*please note that at the moment this is only a draft – first thoughts – and your comments are very welcome as usual. ;-)

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    News Bites

    Digital Literacy

    A National Survey fin Wales in 2017-18 showed that 15% of adults (aged 16 and over) in Wales do not regularly use the internet. However, this figure is much higher (26%) amongst people with a limiting long-standing illness, disability or infirmity.

    A new Welsh Government programme has been launched which will work with organisations across Wales, in order to help people increase their confidence using digital technology, with the aim of helping them improve and manage their health and well-being.

    Digital Communities Wales: Digital Confidence, Health and Well-being, follows on from the initial Digital Communities Wales (DCW) programme which enabled 62,500 people to reap the benefits of going online in the last two years.

    See here for more information


    Zero Hours Contracts

    Figures from the UK Higher Education Statistics Agency show that in total almost 11,500 people – both academics and support staff – working in universities on a standard basis were on a zero-hours contract in 2017-18, out of a total staff head count of about 430,000, reports the Times Higher Education.  Zero-hours contract means the employer is not obliged to provide any minimum working hours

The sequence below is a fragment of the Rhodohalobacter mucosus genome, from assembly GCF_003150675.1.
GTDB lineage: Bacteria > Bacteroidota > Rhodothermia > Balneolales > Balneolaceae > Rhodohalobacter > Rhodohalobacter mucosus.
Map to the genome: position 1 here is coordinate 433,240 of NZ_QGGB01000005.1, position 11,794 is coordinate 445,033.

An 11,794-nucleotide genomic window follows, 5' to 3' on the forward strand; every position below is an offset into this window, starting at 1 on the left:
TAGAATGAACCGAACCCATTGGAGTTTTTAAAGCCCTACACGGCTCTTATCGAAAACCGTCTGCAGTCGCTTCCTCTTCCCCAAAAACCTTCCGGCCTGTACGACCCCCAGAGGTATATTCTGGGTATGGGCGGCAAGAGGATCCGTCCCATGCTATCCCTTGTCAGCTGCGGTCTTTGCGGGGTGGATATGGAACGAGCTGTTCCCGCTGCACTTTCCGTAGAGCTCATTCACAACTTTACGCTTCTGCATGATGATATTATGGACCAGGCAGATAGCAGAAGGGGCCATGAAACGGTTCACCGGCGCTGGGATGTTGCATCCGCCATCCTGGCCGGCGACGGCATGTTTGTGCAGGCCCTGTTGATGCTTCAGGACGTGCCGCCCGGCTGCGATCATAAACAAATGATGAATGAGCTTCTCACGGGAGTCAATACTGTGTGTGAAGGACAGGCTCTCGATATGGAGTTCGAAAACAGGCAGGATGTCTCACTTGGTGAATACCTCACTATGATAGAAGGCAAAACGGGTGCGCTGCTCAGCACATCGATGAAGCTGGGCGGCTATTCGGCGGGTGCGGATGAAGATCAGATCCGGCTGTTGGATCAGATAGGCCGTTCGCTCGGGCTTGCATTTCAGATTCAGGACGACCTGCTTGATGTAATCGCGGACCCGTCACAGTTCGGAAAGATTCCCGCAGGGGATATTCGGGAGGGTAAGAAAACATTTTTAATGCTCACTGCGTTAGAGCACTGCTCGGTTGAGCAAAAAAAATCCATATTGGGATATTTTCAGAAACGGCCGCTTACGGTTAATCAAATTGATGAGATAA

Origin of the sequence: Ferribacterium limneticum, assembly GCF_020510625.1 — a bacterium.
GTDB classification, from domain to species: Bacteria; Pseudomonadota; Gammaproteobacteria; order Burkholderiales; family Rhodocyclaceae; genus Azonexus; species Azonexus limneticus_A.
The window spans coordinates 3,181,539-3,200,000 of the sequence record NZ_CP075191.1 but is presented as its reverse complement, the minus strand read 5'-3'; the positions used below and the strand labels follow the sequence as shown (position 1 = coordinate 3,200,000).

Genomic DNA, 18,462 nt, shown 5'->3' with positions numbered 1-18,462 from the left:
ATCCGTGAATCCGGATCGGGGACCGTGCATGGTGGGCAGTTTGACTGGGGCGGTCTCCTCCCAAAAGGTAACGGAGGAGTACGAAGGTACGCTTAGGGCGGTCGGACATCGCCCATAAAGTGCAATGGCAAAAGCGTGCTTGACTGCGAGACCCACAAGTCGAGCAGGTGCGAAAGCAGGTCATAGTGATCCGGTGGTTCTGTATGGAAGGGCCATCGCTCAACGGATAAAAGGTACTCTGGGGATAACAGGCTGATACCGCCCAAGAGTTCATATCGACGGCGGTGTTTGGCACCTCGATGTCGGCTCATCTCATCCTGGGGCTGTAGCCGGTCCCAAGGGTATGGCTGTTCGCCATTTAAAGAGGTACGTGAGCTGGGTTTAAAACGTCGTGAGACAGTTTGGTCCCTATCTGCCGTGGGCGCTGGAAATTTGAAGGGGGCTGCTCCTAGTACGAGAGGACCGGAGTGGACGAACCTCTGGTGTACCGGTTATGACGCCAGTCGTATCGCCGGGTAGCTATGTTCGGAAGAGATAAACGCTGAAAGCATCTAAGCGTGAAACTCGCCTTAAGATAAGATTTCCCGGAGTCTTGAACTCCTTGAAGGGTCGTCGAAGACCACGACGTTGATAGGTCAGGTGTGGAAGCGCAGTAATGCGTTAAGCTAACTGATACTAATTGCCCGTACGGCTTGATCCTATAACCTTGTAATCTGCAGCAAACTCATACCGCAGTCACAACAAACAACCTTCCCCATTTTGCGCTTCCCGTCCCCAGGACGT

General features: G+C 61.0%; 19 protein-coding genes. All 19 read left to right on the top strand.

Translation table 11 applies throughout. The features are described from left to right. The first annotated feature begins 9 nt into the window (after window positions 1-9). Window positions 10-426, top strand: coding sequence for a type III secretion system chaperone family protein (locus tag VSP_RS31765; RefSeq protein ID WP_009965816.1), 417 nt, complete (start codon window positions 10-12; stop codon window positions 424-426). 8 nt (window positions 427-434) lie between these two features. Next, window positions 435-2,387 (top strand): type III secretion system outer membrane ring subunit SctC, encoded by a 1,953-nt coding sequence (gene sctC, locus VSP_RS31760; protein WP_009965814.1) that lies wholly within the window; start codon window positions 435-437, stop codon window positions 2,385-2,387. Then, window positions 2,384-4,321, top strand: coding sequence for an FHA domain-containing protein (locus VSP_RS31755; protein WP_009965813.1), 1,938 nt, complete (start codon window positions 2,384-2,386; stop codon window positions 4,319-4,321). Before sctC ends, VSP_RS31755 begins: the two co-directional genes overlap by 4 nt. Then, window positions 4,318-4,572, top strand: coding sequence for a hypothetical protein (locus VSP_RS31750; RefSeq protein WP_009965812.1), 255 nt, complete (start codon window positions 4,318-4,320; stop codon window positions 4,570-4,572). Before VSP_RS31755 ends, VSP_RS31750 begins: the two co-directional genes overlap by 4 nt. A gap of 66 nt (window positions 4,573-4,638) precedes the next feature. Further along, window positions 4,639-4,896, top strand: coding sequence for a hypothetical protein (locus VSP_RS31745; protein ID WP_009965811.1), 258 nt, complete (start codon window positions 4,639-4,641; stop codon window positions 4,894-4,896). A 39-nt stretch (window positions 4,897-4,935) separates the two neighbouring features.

Separate figures that only look at the number of people who are employed on “atypical” academic contracts (such as people working on projects) show that 23 per cent of them, or just over 16,000, had a zero-hours contract.


    Resistance decreases over time

    Interesting research on student centered learning and student buy in, as picked up by an article in Inside Higher Ed. A new study published in PLOS ONE, called “Knowing Is Half the Battle: Assessments of Both Student Perception and Performance Are Necessary to Successfully Evaluate Curricular Transformation finds that student resistance to curriculum innovation decreases over time as it becomes the institutional norm, and that students increasingly link active learning to their learning gains over time


    Postgrad pressure

    Research published this year by Vitae and the Institute for Employment Studies (IES) and reported by the Guardian highlights the pressure on post graduate students.

    “They might suffer anxiety about whether they deserve their place at university,” says Sally Wilson, who led IES’s contribution to the research. “Postgraduates can feel as though they are in a vacuum. They don’t know how to structure their time. Many felt they didn’t get support from their supervisor.”

    Taught students tend to fare better than researchers – they enjoy more structure and contact, says Sian Duffin, student support manager at Arden University. But she believes anxiety is on the rise. “The pressure to gain distinction grades is immense,” she says. “Fear of failure can lead to perfectionism, anxiety and depression.”